Neighbors who live near Wendell Park are hosting two events this week that they hope will curb some of the crime and blight that continues to be a problem in their area.
Those who live in the area have voiced concerns about human trafficking, safety, and the ongoing battle of trash that blows through this part of Richmond, the North and East neighborhood, which sits just east of busy 23rd Street.
Saturday, the neighborhood will host a trash pick-up day and potluck picnic to bring neighbors together and help make the area look cared for.
"It's really the broken window theory," resident Linda McKee said, referring to the belief that suggests a well-cared-for neighborhood is less likely to attract crime.
Recently, McKee and others living in the area got together to conduct an impromptu survey, walking house to house and asking neighbors to list their top three concerns for the neighborhood.
"A lot of people said things like lighting, traffic calming, and unifying, but the top three issues were human trafficking, safety, and trash," McKee said.
Human Trafficking is a long-time problem that has been the topic of forums, neighborhood meetings, and discussions with Richmond Police Department and Contra Costa County officials.
A few years back, business owners along the 23rd Street corridor banded together to move the trafficking away from their establishments because they were losing customers. Many reported violent encounters with traffickers, and some were eventually forced to reduce their business hours.
With community support, human trafficking was pushed off of 23rd Street, unintentionally moving much of it east into residential areas.
This solution hasn't been palatable for residents who live on those streets who say they witness trafficking from their living room windows on a regular basis.
North and East Neighborhood Council President Jan Mignone grew up in the area and knows it well.
"We have a ways to go, that's for sure, and we need to get more people involved," Mignone said. "The only way you can change things is to get out and do it, and now we don't have the police like we used to"
According to the City of Richmond 2023-24 budget, Richmond Police Department has funds for 145 officers, but the current number of sworn police officers is just 118.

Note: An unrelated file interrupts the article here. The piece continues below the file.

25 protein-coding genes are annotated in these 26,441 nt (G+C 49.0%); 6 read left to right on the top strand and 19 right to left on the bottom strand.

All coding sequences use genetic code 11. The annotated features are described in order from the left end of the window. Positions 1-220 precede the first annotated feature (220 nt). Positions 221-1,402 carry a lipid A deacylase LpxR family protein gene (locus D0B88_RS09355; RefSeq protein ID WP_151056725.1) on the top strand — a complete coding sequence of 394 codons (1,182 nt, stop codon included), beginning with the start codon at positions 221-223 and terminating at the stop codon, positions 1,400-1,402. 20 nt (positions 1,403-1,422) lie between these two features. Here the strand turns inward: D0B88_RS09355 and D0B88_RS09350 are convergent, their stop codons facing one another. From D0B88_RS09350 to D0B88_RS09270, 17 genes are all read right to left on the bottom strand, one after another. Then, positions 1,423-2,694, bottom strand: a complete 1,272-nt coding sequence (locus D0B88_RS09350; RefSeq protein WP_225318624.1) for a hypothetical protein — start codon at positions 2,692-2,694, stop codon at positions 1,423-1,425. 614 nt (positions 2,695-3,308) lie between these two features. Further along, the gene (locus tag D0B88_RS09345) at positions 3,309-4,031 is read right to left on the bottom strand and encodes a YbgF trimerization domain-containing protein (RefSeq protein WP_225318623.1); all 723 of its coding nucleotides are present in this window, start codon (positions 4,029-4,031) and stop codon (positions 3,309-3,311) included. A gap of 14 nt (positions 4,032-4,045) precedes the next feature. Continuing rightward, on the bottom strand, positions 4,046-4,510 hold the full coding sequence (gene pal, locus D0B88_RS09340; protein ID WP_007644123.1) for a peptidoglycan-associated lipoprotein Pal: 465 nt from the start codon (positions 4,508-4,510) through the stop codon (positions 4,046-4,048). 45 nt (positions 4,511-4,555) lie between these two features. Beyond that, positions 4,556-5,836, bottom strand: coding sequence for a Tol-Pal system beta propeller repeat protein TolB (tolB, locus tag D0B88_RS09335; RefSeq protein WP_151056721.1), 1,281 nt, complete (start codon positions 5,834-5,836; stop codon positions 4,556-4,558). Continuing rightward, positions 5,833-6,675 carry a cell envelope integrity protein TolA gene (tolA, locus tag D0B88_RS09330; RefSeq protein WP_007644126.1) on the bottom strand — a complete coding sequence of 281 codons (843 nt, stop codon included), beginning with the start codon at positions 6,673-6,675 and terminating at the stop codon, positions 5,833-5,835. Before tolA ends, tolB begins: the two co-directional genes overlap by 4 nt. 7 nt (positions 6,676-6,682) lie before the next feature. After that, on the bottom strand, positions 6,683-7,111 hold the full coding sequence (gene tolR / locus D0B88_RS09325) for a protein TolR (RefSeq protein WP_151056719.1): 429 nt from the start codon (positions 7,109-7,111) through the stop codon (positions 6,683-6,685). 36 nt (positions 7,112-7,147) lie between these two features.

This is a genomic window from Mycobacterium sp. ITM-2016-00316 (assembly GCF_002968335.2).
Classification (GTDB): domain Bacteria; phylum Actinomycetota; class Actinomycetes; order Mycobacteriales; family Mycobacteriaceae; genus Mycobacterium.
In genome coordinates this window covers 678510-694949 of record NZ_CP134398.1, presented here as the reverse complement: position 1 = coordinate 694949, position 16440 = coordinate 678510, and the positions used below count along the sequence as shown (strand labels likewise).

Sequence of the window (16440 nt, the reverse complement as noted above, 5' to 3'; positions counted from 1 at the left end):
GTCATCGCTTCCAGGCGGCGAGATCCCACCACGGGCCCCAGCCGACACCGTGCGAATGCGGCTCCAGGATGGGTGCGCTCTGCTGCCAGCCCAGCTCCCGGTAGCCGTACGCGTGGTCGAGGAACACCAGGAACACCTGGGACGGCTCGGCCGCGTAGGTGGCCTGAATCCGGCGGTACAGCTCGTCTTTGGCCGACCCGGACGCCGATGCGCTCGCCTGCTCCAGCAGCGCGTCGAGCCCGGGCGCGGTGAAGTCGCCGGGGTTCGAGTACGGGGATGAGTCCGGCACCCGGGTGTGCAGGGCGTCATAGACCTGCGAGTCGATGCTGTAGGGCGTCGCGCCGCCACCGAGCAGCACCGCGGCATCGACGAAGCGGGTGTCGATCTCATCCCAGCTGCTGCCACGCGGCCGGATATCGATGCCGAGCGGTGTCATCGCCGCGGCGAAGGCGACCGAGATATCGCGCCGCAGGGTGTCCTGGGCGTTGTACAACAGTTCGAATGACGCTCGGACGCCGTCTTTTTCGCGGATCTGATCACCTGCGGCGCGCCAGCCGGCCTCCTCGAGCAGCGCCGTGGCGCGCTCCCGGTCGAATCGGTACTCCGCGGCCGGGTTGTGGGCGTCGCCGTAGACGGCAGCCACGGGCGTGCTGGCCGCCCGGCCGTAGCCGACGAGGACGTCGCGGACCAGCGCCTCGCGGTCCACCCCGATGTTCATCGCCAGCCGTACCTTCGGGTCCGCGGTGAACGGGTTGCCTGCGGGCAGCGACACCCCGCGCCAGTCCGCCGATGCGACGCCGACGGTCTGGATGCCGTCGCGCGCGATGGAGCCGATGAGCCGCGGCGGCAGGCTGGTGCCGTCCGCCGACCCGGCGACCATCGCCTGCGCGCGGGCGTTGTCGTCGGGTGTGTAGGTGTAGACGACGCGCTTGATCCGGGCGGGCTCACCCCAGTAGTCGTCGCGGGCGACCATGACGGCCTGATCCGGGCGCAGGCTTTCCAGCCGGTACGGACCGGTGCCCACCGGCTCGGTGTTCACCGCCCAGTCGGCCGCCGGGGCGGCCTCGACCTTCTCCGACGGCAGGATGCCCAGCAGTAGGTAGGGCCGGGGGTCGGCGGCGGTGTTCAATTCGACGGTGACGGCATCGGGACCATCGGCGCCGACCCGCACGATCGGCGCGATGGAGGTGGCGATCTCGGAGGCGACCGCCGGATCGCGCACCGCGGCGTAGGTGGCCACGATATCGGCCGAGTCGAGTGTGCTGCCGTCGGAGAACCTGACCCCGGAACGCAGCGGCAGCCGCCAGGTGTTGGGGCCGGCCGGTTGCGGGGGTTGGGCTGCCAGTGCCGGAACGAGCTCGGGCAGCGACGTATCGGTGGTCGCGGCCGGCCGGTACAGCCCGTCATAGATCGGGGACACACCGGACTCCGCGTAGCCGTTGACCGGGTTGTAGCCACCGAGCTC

Last week, Councilmember Doria Robinson sent out a newsletter alerting residents to the "perilous working conditions faced by Richmond's public safety workers" caused by historic staffing shortages, which Robinson called "a crisis of vacancies."
"At a recent neighborhood council meeting, a police officer, clearly overwhelmed and fatigued, shared the distressing reality of being on his 18th hour of duty. It is deeply concerning that individuals we entrust with the highest expectations are pushed to their limits due to mandatory overtime," Robinson wrote.
For the neighbors in the Wendell Park area, the crisis of vacancies and lack of available officers translates into the need for neighbors to take action themselves and hope that alternative methods of crime prevention are successful.
McKee said that she hoped the installation of Flock license plate readers in the area would help address both illegal dumping and human trafficking. "The Johns circle the blocks looking for the women. The license plate readers pick up on that," McKee said.
McKee and Mignone agree that, at this time, the neighborhood needs to get as many people involved as possible.
"I hope people come on Saturday," Mignone said of the trash pick-up day and potluck picnic. "We also need to get the city more involved; we've had some help from the county with the problems on 23rd, but we still have a ways to go here," Mignone said.